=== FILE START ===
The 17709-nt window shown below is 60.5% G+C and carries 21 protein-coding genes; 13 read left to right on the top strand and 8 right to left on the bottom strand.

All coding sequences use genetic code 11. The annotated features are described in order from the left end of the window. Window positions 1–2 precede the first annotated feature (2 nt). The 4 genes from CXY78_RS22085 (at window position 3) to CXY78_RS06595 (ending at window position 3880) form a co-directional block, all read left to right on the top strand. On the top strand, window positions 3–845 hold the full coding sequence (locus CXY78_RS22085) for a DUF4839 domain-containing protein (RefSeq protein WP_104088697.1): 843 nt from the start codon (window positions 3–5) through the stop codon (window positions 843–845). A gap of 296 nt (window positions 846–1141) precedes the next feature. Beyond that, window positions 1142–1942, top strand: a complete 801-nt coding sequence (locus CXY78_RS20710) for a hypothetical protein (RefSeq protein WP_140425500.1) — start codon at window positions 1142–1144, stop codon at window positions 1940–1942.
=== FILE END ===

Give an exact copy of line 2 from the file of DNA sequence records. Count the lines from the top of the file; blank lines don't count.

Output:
All coding sequences use genetic code 11. The annotated features are described in order from the left end of the window. Window positions 1–2 precede the first annotated feature (2 nt). The 4 genes from CXY78_RS22085 (at window position 3) to CXY78_RS06595 (ending at window position 3880) form a co-directional block, all read left to right on the top strand. On the top strand, window positions 3–845 hold the full coding sequence (locus CXY78_RS22085) for a DUF4839 domain-containing protein (RefSeq protein WP_104088697.1): 843 nt from the start codon (window positions 3–5) through the stop codon (window positions 843–845). A gap of 296 nt (window positions 846–1141) precedes the next feature. Beyond that, window positions 1142–1942, top strand: a complete 801-nt coding sequence (locus CXY78_RS20710) for a hypothetical protein (RefSeq protein WP_140425500.1) — start codon at window positions 1142–1144, stop codon at window positions 1940–1942.